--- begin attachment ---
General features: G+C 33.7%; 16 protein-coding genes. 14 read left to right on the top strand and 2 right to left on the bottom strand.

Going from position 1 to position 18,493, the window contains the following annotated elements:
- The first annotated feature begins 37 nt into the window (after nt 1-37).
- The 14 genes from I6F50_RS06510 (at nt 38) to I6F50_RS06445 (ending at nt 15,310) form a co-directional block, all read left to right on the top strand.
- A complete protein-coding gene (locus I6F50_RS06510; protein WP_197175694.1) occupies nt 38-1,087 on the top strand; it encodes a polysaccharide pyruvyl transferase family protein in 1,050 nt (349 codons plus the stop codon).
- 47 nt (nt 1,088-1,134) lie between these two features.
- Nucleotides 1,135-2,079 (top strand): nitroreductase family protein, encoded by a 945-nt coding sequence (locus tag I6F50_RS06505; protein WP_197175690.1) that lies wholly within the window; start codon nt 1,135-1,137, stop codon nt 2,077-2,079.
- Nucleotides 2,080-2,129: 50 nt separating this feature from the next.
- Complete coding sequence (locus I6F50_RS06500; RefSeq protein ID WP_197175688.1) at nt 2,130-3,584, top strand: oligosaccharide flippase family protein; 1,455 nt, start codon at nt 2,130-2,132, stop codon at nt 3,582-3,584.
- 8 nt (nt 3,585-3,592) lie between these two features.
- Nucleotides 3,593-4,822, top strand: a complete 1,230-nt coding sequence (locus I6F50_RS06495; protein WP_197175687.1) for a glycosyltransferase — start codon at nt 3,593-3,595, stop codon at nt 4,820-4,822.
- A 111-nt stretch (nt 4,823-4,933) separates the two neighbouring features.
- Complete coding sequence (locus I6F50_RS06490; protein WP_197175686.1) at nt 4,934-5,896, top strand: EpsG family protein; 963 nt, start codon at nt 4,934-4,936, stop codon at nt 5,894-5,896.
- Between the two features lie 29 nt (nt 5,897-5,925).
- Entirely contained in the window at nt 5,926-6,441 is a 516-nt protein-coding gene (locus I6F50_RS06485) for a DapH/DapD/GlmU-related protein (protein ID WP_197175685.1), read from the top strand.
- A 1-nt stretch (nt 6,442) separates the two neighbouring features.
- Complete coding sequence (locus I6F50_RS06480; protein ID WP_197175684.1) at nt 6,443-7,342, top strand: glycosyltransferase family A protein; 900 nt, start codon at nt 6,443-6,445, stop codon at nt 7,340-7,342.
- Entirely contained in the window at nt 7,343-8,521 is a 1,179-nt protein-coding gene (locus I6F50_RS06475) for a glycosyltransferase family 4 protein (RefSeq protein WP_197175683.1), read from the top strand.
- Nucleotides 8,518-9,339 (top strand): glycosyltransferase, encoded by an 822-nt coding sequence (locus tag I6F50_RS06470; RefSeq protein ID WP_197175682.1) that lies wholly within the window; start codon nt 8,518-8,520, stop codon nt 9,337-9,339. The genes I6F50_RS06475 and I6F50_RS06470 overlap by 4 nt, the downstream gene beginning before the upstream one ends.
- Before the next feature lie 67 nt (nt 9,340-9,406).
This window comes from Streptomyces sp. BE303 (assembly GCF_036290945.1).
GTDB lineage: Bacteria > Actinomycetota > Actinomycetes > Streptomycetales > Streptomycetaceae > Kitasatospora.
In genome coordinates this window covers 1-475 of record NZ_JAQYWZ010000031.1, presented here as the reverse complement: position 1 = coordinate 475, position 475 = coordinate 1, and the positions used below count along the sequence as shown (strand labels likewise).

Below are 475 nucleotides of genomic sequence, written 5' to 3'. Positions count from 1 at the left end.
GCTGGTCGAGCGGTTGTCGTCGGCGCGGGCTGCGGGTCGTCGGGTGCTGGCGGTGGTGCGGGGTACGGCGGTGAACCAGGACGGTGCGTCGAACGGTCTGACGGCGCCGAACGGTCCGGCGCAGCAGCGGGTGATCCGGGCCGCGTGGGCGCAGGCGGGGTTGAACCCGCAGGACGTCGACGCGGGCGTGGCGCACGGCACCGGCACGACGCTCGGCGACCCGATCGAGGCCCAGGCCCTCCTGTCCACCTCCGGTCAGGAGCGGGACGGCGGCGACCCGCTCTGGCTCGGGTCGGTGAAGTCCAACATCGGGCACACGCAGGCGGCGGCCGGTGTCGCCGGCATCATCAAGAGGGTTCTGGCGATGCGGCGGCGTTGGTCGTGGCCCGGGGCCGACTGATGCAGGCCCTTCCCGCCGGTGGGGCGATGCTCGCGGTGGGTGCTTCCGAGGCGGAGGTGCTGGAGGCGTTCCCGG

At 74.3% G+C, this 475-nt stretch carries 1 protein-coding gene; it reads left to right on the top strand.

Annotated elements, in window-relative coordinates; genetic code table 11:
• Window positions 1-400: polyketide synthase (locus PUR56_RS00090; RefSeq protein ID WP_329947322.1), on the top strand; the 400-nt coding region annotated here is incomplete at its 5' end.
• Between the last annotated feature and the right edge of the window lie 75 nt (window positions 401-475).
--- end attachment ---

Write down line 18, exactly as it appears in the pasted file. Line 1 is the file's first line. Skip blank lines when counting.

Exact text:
- Entirely contained in the window at nt 7,343-8,521 is a 1,179-nt protein-coding gene (locus I6F50_RS06475) for a glycosyltransferase family 4 protein (RefSeq protein WP_197175683.1), read from the top strand.